As the world began to feel different earlier this year, Christina Baloski, an art teacher at Cedar Canyon Elementary, Northwest Allen County Schools, had an idea of sharing student artwork to raise funds within the community.
Initially, Christina wanted to develop a program that would reach out to the community while making a difference by utilizing student artwork. But COVID-19 would soon have her switching gears to find a completely different way to implement her vision. As classrooms turned virtual, teachers were quick to find new ways to accommodate Christina’s goal, including her vision of how the students could be involved. Christina and a few friends, Lizette Downey and Courtney Veith, began brainstorming ideas on how the project could be adapted.
Originally, the artwork was to be hung in Parkview Regional Medical Center because Christina knew the students’ drawings would bring joy to patients, staff and the community. “Children’s artwork is very powerful and uplifting,” Christina explained. “They’re so innocent and have so much joy in their art.” But with the world going virtual amid COVID-19, it made sense that the artwork could too.
Christina decided to virtually teach the students how to draw and color Parkview Health-related pictures that would be showcased in a virtual art gallery. For Christina, it has always been important to tie art to the community and teach students about giving back. At Cedar Canyon Elementary, their motto, ‘kindness matters’, is represented in a hallway mural as well as spoken and lived out by the staff. This project was a way to create a feeling of connection while hopefully eliminating any loneliness students may be experiencing during this time. Each grade level was asked to focus on a specific area:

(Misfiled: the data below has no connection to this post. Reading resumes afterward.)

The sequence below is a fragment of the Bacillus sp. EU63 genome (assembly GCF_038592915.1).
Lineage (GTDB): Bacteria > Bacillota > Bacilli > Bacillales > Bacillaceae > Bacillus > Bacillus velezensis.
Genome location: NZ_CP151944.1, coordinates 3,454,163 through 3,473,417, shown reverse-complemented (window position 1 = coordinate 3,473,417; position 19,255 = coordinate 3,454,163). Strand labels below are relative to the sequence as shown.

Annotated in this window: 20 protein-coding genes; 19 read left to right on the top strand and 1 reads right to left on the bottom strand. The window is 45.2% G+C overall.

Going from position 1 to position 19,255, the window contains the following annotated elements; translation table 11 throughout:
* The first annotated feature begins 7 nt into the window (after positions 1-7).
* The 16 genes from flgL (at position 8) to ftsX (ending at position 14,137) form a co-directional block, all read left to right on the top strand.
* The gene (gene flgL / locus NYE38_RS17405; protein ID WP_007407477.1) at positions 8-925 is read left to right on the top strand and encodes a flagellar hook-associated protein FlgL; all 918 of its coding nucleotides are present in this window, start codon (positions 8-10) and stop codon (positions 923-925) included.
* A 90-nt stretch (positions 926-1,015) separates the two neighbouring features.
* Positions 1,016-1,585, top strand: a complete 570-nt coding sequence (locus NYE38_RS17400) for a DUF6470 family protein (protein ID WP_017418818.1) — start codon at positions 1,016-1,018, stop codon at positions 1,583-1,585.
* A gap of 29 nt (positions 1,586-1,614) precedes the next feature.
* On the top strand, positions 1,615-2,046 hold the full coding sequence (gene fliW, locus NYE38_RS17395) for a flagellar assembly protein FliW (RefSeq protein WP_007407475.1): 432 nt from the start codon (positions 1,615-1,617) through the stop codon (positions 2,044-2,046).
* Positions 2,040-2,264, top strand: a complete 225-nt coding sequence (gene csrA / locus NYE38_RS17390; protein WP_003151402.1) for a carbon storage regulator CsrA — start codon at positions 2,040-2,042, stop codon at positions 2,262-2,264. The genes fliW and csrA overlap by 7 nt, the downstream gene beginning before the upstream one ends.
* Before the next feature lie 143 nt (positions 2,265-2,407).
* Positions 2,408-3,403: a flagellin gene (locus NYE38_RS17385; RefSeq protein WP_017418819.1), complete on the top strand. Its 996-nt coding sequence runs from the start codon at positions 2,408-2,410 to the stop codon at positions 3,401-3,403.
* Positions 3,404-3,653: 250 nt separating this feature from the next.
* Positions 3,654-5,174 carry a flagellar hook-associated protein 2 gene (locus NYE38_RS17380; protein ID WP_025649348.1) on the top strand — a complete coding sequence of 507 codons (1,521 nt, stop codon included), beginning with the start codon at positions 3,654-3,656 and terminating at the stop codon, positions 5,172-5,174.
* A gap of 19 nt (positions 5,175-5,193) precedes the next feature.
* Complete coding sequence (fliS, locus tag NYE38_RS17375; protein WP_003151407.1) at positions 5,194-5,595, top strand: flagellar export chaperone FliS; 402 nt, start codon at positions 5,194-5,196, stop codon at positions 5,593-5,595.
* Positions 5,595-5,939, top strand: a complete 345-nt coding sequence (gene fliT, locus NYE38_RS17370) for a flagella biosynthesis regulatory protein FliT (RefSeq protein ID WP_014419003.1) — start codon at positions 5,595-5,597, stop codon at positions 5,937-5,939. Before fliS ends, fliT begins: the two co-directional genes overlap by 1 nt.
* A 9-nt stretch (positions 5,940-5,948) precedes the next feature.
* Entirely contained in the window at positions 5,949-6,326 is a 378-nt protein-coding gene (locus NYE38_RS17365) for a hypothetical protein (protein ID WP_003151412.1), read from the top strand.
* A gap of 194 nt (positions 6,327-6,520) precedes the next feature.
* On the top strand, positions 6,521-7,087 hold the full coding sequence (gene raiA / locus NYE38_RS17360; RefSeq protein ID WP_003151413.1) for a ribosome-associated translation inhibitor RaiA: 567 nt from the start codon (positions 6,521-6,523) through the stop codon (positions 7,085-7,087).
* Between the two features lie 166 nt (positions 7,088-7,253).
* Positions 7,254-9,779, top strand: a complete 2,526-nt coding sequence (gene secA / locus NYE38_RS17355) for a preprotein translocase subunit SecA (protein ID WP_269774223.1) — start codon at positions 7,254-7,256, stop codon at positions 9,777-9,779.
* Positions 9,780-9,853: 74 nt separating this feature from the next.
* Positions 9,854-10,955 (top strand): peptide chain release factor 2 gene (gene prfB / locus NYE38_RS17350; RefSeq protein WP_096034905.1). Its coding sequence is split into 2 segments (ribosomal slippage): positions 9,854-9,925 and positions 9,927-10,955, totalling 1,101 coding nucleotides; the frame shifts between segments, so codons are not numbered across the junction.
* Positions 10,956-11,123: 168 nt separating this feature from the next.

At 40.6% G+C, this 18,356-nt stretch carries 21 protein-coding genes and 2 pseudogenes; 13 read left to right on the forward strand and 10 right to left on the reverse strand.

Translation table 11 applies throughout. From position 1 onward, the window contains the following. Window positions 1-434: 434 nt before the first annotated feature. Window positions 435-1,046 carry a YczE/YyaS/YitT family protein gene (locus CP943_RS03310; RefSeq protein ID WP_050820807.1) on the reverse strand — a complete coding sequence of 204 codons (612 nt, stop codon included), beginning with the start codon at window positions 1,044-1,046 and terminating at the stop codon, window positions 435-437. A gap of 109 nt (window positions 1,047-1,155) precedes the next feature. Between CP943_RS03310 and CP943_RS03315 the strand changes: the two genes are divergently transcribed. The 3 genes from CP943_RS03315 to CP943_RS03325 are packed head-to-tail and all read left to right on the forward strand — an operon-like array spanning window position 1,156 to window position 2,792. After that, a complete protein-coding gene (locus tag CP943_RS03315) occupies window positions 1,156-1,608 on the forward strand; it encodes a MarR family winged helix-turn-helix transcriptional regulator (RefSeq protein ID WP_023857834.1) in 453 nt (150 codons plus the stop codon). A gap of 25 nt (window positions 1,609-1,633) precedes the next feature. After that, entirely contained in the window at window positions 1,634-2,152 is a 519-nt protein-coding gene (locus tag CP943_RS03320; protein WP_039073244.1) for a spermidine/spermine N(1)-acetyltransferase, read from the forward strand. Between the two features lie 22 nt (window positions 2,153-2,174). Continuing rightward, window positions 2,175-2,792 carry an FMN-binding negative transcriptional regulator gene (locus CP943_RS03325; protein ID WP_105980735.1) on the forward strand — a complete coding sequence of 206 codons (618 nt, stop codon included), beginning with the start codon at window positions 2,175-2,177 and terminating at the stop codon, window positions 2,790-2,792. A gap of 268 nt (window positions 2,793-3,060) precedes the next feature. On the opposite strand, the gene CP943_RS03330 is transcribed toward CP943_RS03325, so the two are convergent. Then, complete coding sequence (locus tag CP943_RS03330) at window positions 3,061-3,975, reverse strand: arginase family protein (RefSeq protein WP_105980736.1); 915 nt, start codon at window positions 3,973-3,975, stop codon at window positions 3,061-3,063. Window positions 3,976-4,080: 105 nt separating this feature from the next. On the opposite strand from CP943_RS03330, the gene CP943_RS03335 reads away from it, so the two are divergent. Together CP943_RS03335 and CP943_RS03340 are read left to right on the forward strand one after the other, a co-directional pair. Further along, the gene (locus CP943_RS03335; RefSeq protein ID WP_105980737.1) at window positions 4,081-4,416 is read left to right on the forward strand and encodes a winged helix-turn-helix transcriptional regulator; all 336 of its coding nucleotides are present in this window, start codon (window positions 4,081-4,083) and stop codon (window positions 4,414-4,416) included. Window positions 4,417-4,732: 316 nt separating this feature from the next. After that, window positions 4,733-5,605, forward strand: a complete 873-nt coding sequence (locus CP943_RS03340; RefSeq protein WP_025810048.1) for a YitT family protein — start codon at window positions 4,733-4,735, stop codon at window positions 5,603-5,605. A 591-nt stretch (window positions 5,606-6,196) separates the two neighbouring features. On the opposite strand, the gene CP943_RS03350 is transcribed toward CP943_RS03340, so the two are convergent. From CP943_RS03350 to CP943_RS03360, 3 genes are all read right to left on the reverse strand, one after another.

- Kindergarten students drew the Parkview Samaritan.
- First- and second-grade students drew their interpretation of ‘healthcare heroes’ with doctors and nurses in capes.
- Third- and fourth-grade students had a hearts of compassion theme.
- Fifth-grade students drew Parkview Regional Medical Center with their backgrounds and encouraging messages.
“One thing we’ve talked about with our students is how much everybody in health care has been giving right now towards our community, how much they’ve sacrificed, how much they’ve been working overtime. We just want to put a little bit of bright light in their day to let them know that we care about them and appreciate them,” Christina expressed. “If nothing else, it just makes them feel good and they’ll know people value them.”
Over 600 students participated in the project and a handful of the student artwork was chosen by the Parkview Foundations to display and brighten spirits. This virtual art gallery reminds our community that we are all in this together and brings a sense of healing generosity that is needed now more than ever. This is truly art from the heart. To learn more about how you can make a difference, visit ParkviewFoundations.org.